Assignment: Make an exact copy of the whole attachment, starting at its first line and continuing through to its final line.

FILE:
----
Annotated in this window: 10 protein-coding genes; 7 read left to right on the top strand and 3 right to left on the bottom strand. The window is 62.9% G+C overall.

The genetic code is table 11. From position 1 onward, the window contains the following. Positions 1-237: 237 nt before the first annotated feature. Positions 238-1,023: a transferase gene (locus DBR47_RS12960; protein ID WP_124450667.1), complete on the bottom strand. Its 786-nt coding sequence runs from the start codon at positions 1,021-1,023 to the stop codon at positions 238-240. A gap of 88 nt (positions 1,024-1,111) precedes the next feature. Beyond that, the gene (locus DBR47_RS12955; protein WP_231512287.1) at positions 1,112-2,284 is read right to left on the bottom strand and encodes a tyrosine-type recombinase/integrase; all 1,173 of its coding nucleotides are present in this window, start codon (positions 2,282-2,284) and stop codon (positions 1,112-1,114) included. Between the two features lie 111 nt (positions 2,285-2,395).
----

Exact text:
Annotated in this window: 10 protein-coding genes; 7 read left to right on the top strand and 3 right to left on the bottom strand. The window is 62.9% G+C overall.

The genetic code is table 11. From position 1 onward, the window contains the following. Positions 1-237: 237 nt before the first annotated feature. Positions 238-1,023: a transferase gene (locus DBR47_RS12960; protein ID WP_124450667.1), complete on the bottom strand. Its 786-nt coding sequence runs from the start codon at positions 1,021-1,023 to the stop codon at positions 238-240. A gap of 88 nt (positions 1,024-1,111) precedes the next feature. Beyond that, the gene (locus DBR47_RS12955; protein WP_231512287.1) at positions 1,112-2,284 is read right to left on the bottom strand and encodes a tyrosine-type recombinase/integrase; all 1,173 of its coding nucleotides are present in this window, start codon (positions 2,282-2,284) and stop codon (positions 1,112-1,114) included. Between the two features lie 111 nt (positions 2,285-2,395).